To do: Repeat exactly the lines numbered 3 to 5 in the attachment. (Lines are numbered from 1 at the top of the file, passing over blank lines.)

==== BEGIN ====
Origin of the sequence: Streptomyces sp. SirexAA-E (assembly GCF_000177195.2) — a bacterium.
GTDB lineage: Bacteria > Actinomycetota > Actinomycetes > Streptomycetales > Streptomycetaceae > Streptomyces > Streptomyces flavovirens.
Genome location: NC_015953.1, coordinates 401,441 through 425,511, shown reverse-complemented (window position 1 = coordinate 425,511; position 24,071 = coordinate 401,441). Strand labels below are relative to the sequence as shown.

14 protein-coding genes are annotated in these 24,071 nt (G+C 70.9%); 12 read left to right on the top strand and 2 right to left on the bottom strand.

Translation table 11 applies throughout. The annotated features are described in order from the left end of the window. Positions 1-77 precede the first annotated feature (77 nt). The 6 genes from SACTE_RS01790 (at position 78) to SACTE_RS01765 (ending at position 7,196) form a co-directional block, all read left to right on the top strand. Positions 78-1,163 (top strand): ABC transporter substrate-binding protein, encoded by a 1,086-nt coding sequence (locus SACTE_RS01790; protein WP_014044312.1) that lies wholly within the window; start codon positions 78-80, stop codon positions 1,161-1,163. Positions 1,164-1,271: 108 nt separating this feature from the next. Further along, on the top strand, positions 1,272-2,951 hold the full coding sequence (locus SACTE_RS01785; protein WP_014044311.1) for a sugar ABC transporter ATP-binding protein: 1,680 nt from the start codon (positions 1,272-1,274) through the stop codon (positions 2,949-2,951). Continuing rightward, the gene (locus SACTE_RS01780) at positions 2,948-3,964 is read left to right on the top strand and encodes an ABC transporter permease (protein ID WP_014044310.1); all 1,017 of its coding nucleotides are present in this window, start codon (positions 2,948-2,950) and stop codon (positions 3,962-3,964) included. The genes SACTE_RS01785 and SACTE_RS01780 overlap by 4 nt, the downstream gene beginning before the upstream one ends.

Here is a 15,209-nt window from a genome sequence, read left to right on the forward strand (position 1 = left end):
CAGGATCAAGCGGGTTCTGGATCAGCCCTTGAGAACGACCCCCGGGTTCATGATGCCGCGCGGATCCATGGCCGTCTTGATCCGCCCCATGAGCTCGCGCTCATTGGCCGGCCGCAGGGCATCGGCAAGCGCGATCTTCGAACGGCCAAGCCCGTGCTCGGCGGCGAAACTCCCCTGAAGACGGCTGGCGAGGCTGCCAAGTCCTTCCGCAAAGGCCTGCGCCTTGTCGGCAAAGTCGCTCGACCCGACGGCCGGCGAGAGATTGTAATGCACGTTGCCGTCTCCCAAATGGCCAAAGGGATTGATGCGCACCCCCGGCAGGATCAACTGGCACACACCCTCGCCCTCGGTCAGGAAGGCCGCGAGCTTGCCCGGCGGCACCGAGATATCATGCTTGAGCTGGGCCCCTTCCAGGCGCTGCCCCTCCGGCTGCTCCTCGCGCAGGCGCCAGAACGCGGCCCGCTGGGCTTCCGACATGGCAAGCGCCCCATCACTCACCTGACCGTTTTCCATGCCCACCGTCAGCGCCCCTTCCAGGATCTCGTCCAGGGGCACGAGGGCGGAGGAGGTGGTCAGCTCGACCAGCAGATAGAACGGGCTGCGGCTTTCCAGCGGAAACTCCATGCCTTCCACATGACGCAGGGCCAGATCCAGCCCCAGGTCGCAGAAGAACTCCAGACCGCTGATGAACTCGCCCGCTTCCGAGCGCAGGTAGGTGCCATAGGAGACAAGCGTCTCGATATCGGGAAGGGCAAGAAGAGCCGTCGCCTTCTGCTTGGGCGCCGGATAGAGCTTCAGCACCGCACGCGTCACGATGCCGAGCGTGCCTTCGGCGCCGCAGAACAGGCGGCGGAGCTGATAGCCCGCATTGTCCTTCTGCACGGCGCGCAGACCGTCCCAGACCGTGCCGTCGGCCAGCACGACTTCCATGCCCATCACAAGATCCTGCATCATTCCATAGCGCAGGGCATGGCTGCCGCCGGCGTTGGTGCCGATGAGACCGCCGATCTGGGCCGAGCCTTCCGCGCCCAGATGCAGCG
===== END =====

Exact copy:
Genome location: NC_015953.1, coordinates 401,441 through 425,511, shown reverse-complemented (window position 1 = coordinate 425,511; position 24,071 = coordinate 401,441). Strand labels below are relative to the sequence as shown.

14 protein-coding genes are annotated in these 24,071 nt (G+C 70.9%); 12 read left to right on the top strand and 2 right to left on the bottom strand.

Translation table 11 applies throughout. The annotated features are described in order from the left end of the window. Positions 1-77 precede the first annotated feature (77 nt). The 6 genes from SACTE_RS01790 (at position 78) to SACTE_RS01765 (ending at position 7,196) form a co-directional block, all read left to right on the top strand. Positions 78-1,163 (top strand): ABC transporter substrate-binding protein, encoded by a 1,086-nt coding sequence (locus SACTE_RS01790; protein WP_014044312.1) that lies wholly within the window; start codon positions 78-80, stop codon positions 1,161-1,163. Positions 1,164-1,271: 108 nt separating this feature from the next. Further along, on the top strand, positions 1,272-2,951 hold the full coding sequence (locus SACTE_RS01785; protein WP_014044311.1) for a sugar ABC transporter ATP-binding protein: 1,680 nt from the start codon (positions 1,272-1,274) through the stop codon (positions 2,949-2,951). Continuing rightward, the gene (locus SACTE_RS01780) at positions 2,948-3,964 is read left to right on the top strand and encodes an ABC transporter permease (protein ID WP_014044310.1); all 1,017 of its coding nucleotides are present in this window, start codon (positions 2,948-2,950) and stop codon (positions 3,962-3,964) included. The genes SACTE_RS01785 and SACTE_RS01780 overlap by 4 nt, the downstream gene beginning before the upstream one ends.